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Cutting green levies could put 10,000 jobs in danger

The UK Green Building Council (UK-GBC) has warned that cutting green levies could put construction jobs at risk

The UK-GBC, joined by other members of the construction industry, has claimed that more than 10,000 jobs could go if the government throws out schemes such as the Energy Company Obligation (ECO).

Prime minister David Cameron had suggested that green levies would be scaled back after criticism about the costs they add to household energy bills.

Dubbed a ‘green tax’, the ECO is currently the only regulation that forces energy companies to fund energy efficiency improvements for low income households.

The Association of the Conservation of Energy (ACE) estimate up to 33,000 people are currently employed delivering ECO and the Green Deal, with this figure set to rise to 60,000 by 2015.

Paul King, chief executive of the UK-GBC, said: ‘The prime minister needs to realise that going after ECO in a bid to cut household energy bills could end up costing 10,000 construction and insulation jobs. That will decimate the very industry that is helping people – including some of the most vulnerable in society – reduce their bills in the long-term.’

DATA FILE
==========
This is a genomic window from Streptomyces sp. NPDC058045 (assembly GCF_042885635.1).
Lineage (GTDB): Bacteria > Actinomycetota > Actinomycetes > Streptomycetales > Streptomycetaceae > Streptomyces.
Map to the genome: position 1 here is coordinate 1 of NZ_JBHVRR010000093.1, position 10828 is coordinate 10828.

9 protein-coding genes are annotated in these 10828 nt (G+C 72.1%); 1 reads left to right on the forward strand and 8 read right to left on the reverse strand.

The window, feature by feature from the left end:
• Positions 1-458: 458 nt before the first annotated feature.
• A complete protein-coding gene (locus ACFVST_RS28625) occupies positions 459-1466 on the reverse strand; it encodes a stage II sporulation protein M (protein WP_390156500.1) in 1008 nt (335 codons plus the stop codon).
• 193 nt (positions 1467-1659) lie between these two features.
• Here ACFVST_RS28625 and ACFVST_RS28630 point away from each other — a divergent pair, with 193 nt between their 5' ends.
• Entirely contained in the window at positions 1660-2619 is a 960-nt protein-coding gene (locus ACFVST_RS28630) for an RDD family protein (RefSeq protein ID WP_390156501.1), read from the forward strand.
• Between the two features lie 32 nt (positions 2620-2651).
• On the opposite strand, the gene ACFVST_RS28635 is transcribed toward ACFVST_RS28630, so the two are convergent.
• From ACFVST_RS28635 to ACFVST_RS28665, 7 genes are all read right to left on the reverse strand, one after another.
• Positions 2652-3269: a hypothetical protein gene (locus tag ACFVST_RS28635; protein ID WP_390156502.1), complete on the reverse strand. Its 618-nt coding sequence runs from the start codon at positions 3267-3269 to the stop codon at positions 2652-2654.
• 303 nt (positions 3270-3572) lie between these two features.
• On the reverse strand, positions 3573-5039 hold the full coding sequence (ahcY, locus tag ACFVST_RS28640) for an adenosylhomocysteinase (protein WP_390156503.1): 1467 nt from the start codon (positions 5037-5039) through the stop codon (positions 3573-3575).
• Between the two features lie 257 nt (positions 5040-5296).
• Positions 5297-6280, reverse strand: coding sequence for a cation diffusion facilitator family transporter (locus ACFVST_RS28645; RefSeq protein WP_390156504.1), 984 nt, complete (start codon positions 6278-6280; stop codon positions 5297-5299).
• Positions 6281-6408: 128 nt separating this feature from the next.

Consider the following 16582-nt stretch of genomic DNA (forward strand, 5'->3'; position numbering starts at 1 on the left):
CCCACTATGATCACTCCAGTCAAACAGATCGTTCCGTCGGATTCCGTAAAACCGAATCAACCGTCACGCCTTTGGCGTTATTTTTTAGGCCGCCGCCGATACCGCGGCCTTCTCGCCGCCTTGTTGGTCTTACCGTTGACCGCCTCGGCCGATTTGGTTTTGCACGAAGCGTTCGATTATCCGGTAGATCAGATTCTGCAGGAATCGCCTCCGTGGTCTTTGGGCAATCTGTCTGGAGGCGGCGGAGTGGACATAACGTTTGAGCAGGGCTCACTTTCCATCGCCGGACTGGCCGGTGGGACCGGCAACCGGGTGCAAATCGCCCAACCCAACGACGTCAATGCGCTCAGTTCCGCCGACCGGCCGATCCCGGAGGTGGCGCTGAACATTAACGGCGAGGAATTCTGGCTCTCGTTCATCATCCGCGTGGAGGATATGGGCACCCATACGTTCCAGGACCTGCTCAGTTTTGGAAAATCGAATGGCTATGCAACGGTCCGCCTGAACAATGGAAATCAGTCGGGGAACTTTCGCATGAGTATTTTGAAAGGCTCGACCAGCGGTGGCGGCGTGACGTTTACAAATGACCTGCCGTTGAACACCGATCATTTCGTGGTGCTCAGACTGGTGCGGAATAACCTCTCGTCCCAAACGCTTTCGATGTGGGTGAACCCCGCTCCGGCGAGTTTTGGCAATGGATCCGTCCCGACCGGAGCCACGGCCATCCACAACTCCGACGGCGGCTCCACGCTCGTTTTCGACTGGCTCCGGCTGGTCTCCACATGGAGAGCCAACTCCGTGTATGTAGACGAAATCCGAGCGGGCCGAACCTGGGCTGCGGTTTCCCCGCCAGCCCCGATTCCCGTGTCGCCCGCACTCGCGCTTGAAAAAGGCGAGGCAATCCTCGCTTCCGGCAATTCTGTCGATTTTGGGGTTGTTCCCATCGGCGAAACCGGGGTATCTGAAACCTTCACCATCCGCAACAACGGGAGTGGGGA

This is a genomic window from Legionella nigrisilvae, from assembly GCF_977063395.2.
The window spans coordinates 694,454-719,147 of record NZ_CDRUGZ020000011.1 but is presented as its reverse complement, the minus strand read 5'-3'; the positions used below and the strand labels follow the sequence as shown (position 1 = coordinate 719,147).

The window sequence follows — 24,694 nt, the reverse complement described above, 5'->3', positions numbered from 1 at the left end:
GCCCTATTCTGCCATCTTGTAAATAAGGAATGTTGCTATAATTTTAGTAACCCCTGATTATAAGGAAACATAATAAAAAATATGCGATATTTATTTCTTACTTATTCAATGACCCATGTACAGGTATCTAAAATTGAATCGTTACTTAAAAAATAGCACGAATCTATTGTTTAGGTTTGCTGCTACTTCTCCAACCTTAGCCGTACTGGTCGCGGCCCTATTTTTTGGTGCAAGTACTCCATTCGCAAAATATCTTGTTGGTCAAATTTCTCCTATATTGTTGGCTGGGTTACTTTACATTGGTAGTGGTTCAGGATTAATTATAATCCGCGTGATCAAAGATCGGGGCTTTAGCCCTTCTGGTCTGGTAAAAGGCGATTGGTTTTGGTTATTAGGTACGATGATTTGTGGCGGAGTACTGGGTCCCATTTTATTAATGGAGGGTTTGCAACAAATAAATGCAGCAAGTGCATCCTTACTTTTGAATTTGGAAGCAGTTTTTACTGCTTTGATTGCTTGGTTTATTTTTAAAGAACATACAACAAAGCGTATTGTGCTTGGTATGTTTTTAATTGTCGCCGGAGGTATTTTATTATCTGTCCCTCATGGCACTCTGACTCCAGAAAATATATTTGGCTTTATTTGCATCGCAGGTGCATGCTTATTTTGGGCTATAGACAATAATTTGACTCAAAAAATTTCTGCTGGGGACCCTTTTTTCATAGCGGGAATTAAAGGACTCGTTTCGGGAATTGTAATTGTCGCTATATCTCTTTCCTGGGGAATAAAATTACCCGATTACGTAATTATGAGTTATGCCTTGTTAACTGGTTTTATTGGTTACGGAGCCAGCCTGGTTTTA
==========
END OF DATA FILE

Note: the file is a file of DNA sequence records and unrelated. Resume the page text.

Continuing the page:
Rob Lambe, managing director of Willmott Dixon Energy Services, commented: ‘We have invested heavily in establishing a business to respond to the projected market opportunities of energy efficiency under ECO. Over the next year we anticipated employing more than 400 tradesmen installing insulation to solid walled properties. But if ECO funding is cut, this work will simply come to a grinding halt and these jobs will be lost, with thousands more at risk in the wider industry.’

The large scale installation of green measures actively stimulates economic activity

Sally Hancox, director at Gentoo, which last week saw a £500,000 ECO funded scheme withdrawn by an energy company two weeks before it was due to start, added: ‘The position the industry currently finds itself in is extremely serious and we are calling for urgent action to be taken before more jobs are put at risk and vulnerable households left to choose between eating or heating their home this winter. We believe that the Coalition’s brave, strong initial commitment to ECO remains right; the large scale installation of green measures actively stimulates economic activity, it creates jobs, and addresses the growing issue of fuel poverty.’

Last month the UK-GBC backed by more than 50 companies including architects Bennetts Associates, Wilkinson Eyre, 5th Studio and Willmott Dixon, sent a letter to Cameron arguing that energy efficiency is the ‘only sure way’ to protect households from rising costs.

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